This article was previously published under Q100625
As part of the requirements for POSIX compliance, the Windows NT FileSystem (NTFS) provides a case-sensitive file and directory namingconvention. Even though NTFS and the POSIX subsystem each handlecase-sensitivity well, 16-bit Windows-based, MS-DOS-based, OS/2-based,and Win32-based applications do not.
In NTFS, you can create unique file names, stored in the samedirectory, that differ only in case. For example, the followingfilenames can coexist in one directory on an NTFS volume:
CASE.TXT case.txt case.TXT
However, if you attempt to open one of these files in a Win32application, such as Notepad, you would only have access to one of thefiles, regardless of the case of the filename you type in the OpenFile dialog box.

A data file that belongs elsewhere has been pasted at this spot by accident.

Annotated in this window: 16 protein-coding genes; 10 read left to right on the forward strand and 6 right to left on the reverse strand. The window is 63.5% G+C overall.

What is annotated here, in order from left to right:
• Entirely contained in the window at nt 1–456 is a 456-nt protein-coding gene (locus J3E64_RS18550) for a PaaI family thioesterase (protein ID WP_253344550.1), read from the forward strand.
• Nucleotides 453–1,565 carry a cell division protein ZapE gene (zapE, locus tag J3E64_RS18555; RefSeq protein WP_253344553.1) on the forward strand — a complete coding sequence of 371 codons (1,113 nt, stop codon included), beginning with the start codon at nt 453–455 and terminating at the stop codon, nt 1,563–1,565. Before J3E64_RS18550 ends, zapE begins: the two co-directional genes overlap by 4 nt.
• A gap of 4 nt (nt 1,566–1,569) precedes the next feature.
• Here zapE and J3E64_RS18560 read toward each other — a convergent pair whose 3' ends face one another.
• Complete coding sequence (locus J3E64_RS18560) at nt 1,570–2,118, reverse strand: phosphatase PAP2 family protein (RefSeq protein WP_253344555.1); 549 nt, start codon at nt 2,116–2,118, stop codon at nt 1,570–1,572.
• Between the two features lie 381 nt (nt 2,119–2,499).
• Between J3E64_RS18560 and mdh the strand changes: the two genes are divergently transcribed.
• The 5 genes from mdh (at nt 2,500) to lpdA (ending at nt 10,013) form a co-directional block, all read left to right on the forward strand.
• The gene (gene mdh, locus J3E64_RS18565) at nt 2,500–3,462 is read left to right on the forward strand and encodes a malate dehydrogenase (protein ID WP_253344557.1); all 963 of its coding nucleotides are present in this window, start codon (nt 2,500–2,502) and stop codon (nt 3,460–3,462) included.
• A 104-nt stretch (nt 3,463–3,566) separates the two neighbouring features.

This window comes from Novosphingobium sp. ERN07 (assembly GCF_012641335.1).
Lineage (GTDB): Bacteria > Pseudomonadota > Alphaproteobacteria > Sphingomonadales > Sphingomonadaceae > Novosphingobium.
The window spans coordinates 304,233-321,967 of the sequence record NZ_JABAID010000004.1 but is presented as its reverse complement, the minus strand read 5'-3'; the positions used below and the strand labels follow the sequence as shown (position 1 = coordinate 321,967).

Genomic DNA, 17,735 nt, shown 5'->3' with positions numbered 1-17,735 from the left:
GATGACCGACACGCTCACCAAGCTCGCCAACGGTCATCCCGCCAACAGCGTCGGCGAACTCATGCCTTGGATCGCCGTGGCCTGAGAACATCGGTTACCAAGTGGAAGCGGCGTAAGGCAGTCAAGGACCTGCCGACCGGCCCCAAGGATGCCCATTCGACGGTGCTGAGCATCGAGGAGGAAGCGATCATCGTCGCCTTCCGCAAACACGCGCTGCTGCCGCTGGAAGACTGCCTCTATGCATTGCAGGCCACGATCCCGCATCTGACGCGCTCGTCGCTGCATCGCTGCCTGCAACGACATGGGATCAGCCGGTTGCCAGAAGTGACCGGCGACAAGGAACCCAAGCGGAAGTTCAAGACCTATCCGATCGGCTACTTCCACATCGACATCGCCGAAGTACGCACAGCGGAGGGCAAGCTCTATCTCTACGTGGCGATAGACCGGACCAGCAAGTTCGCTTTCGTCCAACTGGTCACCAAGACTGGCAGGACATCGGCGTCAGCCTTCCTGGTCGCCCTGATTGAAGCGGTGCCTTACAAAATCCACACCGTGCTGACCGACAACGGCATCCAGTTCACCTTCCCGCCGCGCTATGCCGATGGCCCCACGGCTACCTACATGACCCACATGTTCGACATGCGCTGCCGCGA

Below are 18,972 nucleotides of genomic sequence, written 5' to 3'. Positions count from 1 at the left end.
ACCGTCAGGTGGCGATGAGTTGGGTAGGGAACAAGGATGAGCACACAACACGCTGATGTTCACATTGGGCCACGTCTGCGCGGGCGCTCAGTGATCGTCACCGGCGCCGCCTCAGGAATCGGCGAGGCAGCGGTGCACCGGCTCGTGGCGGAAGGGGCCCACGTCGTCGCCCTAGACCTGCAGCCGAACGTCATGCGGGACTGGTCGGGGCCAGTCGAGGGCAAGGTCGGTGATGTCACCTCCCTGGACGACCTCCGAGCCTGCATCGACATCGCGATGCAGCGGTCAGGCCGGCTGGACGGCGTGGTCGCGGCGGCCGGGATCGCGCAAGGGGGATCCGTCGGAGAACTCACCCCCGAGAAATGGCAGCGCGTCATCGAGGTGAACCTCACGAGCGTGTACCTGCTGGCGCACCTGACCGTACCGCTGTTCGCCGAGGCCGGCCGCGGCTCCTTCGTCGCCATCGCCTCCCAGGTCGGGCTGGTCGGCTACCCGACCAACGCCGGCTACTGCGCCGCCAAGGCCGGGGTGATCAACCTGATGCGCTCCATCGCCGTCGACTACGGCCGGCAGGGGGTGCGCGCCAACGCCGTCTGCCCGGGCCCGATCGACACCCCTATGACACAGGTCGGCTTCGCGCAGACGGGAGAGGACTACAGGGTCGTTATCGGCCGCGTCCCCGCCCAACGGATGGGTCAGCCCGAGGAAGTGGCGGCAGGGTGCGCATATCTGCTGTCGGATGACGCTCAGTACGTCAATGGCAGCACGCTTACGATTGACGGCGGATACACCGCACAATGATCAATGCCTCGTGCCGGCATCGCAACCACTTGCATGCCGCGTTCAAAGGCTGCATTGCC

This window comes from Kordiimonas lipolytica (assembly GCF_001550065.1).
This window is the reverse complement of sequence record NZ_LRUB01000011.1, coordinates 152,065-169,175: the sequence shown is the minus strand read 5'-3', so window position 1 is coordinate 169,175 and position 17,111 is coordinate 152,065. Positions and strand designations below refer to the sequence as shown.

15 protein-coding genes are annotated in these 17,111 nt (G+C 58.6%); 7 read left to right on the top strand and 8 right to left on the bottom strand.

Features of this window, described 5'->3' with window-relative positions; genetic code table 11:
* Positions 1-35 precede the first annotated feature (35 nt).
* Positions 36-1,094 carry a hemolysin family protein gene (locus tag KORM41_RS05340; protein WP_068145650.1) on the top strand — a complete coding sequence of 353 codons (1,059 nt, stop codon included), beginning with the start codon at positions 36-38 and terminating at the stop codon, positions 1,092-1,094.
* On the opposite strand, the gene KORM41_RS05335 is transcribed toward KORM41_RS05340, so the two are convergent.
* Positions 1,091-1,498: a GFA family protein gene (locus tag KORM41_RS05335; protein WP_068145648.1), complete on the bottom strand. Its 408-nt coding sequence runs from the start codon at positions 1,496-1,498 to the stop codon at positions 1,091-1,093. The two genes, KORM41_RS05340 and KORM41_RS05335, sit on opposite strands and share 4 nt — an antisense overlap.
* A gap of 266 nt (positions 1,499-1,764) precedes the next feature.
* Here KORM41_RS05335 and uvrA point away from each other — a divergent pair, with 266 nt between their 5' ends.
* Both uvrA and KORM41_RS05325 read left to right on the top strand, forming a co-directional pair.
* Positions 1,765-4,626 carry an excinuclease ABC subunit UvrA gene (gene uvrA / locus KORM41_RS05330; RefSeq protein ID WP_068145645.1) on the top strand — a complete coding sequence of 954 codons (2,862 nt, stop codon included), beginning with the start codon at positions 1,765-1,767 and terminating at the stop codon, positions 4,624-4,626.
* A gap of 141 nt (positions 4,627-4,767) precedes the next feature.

Other inconsistencies also exist. The Windows NT Command Prompt andFile Manager correctly display the names of the files. However, normalcommands, such as COPY, fail when you attempt to access one or morefilenames that differ only in case.
NTFS supports two slightly different modes of operation that can beselected by the subsystem of the application interacting with NTFS.The first is fully case sensitive and demands that file names suppliedby the application match the names stored on disk including case ifthe file on disk is to be selected. The second mode of operation iscase preserving but not case sensitive. This means that applicationscan select files on the disk even if the supplied name differs in casefrom the name stored on the disk. Note that both modes preserve thecase used to create the files. The difference in behavior noted hereapplies only when an application needs to locate an existing file.POSIX takes advantage of the full case sensitive mode, while MS-DOS,WOW, and Win32 subsystems use the case insensitive mode.